I’D LIKE you to imagine what it’s like to be Octavia Spencer — or any other woman who has had to go against the flow, for that matter. Ms. Spencer was born in 1972, with the backdrop of the South’s racial attitudes. Her mother worked as a maid in the American South. Her father died when she was 13, and she graduated from university with a degree in English — despite being dyslexic. She would spend the next years of her life climbing her way up Hollywood’s ladder. And in 2012, when she swept the awards season of 2012 for her work in The Help, designers refused to dress her for her big nights. “I’m just a short, chubby girl,” she was quoted as saying in Elle magazine.
Who would fly in to save her but a similarly unconventional designer, Tadashi Shoji.
Mr. Shoji was born in Japan in 1948, a few years after the end of the Second World War in the Pacific theater. He studied Fine Arts in Tokyo, but eventually moved to the United States. In the process of refining his work, he became a fashion designer. He launched his own label in the 1980s, and in the early 2000s, designed gowns for the Miss Universe pageant. With Octavia Spencer as a leading example: black, middle-aged, and large, he has dressed other women who aren’t exactly in the mold of what Hollywood holds to an ideal: young, thin, and white.
Mr. Shoji was in the country last week to open his new boutique on the second floor of Rustan’s Makati. More than 700 other department stores in the world carry his brand. Amazingly, Rustan’s has had him in its roster for 24 years, while Mr. Shoji’s career has only spanned a little above 30 years.
“At the time, he was doing almost all-black,” said Reggie Aguinaldo, Buying Director for Rustan’s in New York. It’s just their luck then, that Mr. Shoji would hit it big, and as he expanded his own line, so did his displays at Rustan’s. “What’s fantastic about him is his fit. All his dresses fit any woman’s frame and size.”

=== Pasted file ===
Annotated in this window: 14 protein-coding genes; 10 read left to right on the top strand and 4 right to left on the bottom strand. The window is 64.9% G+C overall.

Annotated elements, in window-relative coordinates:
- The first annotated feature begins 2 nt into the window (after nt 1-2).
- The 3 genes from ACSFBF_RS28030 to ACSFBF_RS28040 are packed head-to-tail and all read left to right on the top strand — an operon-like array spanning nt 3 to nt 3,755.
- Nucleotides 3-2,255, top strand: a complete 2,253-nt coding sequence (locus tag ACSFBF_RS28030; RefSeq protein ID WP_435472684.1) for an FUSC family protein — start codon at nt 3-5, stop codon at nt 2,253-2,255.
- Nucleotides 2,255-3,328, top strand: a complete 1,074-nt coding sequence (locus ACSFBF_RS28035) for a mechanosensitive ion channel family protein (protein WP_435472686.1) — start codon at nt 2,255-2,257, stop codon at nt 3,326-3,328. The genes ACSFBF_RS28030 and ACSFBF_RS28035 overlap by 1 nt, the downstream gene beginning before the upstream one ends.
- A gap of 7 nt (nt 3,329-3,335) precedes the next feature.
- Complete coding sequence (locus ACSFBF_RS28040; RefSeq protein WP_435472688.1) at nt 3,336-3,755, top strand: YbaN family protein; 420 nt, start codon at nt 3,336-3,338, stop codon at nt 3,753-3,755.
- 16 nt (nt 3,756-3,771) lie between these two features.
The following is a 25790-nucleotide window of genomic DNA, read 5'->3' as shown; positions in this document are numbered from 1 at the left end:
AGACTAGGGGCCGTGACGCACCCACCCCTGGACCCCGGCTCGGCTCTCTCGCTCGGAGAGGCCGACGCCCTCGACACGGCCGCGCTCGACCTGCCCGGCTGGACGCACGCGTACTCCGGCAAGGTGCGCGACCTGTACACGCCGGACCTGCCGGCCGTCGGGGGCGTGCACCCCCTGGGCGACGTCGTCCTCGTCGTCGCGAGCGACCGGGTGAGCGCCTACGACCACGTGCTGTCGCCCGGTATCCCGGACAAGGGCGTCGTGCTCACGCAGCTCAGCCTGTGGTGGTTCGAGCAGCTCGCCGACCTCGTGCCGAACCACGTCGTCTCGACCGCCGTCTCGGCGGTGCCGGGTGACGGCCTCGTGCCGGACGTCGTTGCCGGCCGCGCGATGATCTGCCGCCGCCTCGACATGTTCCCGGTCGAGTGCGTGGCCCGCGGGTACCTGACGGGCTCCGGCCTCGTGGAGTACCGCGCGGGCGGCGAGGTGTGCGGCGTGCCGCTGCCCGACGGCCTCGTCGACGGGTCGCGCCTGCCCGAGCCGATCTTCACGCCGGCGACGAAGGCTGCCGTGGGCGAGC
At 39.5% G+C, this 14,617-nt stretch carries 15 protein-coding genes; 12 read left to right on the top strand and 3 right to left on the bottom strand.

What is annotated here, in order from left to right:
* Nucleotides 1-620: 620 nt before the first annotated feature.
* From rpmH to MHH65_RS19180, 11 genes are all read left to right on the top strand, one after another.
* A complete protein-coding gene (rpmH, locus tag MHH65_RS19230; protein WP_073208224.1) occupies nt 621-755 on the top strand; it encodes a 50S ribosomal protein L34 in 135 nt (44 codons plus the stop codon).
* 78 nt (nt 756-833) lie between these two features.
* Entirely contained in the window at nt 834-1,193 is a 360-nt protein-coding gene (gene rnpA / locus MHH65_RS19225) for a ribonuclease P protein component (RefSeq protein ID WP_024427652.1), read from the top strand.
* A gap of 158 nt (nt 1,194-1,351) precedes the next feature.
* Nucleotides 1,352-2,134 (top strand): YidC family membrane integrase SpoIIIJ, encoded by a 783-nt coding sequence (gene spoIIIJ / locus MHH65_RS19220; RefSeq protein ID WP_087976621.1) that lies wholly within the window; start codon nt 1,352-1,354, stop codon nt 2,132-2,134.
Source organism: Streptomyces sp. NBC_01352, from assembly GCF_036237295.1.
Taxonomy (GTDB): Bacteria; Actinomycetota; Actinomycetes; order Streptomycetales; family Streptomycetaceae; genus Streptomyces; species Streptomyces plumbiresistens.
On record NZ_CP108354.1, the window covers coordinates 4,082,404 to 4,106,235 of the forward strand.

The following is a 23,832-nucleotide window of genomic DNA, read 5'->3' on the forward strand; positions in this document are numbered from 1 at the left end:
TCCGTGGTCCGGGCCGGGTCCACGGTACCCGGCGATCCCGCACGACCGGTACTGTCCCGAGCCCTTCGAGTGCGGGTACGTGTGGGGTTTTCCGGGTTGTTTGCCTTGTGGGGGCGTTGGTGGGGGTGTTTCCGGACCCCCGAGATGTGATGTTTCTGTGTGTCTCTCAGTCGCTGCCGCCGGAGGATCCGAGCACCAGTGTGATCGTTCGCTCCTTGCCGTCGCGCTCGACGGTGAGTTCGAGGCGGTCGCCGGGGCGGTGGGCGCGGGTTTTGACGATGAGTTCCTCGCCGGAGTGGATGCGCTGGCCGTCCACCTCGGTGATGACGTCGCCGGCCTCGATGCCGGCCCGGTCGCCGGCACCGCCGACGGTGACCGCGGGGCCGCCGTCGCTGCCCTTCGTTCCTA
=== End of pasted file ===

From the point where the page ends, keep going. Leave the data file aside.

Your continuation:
“Any nationality, any size, any age, I can design,” said Mr. Shoji in an interview with BusinessWorld. Dressed in a varicolored seersucker suit, one can see the streak of unconventionality that makes his designs so attractive. It’s not that his designs are avant-garde or anything: what makes his clothes revolutionary is his philosophy for any woman in his dresses somehow becomes classically beautiful, but keeping their own identity.
“I can make all of them beautiful. This is our company’s dressmaking philosophy.”
As we’ve mentioned above, he first trained as an artist, but ended up becoming a fashion designer. In a way, the two disciplines are intertwined, and Mr. Shoji explains, “Women’s bodies are a canvas. Painting is art; painting is beautiful: it’s proportional. Women’s figures are beautiful when everything is proportional.
“Same thing. I’m sculpting [with] fabric on the woman’s figure.”
Other designers say that they take inspiration from a certain thought, or a memory. While Mr. Shoji does the same, a few of his recent collections have been inspired by something more urgent: the news. For his Autumn/Winter 2018 collection, he was inspired by the #MeToo movement, which had women in high places battle sexual harassment on their way to the top.
He shakes his head at the thought that some women are harassed because of what they wear. “It doesn’t make any sense. Women can wear anything.” In a subversive move, as beautiful and chic a middle finger can be, he then designed a collection that clung to the body and emphasized the figure. “You can wear anything to treat yourself. That’s my statement.” he said as a message to women.
Big business makes a lot of money telling women that they’re not enough. Never thin enough, never smart enough, never white enough, never beautiful enough. Mr. Shoji takes the opposite route. His clothes are telling women that they are enough, and the dress serves to reward this. “I’m a designer for every woman. I don’t have one particular muse.
“Any woman is beautiful. They are entitled to be beautiful. They can wear any kind of dress.” — Joseph L. Garcia